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Keyforge is a new game by Richard Garfield (who created Magic: The Gathering, King of Tokyo, etc.) that utilizes 36 card decks composed of three houses, 12 cards of each.

I'm trying to figure out the probability of different makeups of first hand draws, but have absolutely no idea where to begin.

How would I calculate the probability of drawing a hand that was 6-0-0, 5-0-1, 4-0-2, 4-1-1, etc.?

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An example, which should make the methods clear:

What is the probability of a 3-2-1 hand?
First, there are $\binom{36}{6}$ total possible hands, each equally probable. We choose $6$ of the $36$ cards to be in the hand. Then, there are $\binom{12}{3}$ ways to choose three cards from the first house, $\binom{12}{2}$ ways to choose two cards from the second house, and $\binom{12}{1}$ ways to choose one card from the third house. Multiply them together for $\binom{12}{3}\cdot\binom{12}{2}\cdot\binom{12}{1}$ total ways. Except - that's not all. To get that, I chose which houses had $3,2$, and $1$ cards from them in advance. We want all of the 3-2-1 hands, so that's $3!=6$ ways to choose which house gets which number of cards. We multiply by $6$ to get the total number of 3-2-1 hands.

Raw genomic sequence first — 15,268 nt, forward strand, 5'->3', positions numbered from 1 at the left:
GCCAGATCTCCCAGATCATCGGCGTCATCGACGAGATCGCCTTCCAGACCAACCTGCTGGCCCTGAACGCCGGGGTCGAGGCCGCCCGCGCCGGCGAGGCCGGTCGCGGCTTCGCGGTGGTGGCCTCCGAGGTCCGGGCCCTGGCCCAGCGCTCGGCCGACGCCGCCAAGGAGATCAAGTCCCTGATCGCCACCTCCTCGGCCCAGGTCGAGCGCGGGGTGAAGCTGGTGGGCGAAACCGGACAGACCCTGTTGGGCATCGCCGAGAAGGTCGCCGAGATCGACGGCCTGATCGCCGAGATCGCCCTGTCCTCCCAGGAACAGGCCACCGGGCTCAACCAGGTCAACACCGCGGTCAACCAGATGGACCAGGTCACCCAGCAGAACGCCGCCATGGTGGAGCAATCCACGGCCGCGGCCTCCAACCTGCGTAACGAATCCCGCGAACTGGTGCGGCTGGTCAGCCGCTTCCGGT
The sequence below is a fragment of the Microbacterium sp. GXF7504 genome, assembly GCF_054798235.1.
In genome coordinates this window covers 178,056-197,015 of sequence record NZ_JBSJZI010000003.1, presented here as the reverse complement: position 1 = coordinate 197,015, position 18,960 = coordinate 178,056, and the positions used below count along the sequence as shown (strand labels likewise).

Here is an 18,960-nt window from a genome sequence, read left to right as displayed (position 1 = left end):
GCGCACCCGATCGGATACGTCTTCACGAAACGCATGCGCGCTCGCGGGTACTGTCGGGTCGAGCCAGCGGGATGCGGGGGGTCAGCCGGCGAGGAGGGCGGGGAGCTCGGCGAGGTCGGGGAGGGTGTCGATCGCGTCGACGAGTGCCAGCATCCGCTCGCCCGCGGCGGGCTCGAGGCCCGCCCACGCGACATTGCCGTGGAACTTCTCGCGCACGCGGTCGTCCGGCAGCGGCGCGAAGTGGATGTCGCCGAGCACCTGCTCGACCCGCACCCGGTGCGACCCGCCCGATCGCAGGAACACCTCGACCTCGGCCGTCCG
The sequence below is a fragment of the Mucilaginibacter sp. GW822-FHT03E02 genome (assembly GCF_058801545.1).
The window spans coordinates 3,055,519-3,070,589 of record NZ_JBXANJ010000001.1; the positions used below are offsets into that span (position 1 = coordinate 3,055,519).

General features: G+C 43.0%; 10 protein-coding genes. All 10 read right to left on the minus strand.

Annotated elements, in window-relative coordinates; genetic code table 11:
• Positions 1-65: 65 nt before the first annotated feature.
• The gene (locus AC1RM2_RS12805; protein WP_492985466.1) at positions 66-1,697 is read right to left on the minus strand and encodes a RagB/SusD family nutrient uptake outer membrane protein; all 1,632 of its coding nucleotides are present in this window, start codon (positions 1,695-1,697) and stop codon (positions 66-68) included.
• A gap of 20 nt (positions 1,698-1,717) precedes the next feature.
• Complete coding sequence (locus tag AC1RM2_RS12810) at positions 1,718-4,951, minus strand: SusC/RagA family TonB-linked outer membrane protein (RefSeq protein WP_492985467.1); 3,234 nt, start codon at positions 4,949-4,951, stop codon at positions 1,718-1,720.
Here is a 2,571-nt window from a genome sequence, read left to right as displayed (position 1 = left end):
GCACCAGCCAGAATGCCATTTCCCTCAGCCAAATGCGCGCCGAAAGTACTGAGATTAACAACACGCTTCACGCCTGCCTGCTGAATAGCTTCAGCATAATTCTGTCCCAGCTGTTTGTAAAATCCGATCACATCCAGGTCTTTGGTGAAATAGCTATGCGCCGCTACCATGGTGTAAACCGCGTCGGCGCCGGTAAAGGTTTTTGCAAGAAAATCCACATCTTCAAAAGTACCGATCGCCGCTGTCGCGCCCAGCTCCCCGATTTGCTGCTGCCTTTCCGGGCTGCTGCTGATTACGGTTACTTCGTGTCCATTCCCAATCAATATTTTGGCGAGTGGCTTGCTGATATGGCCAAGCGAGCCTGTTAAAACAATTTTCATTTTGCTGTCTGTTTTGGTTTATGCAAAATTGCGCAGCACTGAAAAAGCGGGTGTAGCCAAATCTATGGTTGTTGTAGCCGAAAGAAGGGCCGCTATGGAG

Then, for the probability, we divide the number of 3-2-1 hands by the total number of hands: $$P_{321}=\frac{\binom{12}{3}\cdot\binom{12}{2}\cdot\binom{12}{1}\cdot 6}{\binom{36}{6}} = \frac{1980}{3689}\approx 0.537$$ Yes, more than half of all hands have 3-2-1 counts.

How does this change for other possible hands? Well, those $\binom{12}{k}$ factors will of course depend on how many cards we're putting in each house. More subtly, the order factor at the end ($6$ in the case I worked) depends on the symmetry of the hand. If all three houses have different counts, it's $6$. If two of the houses are the same, it's $3$ - we care which house is different. If all three ouses are the same, it's $1$.

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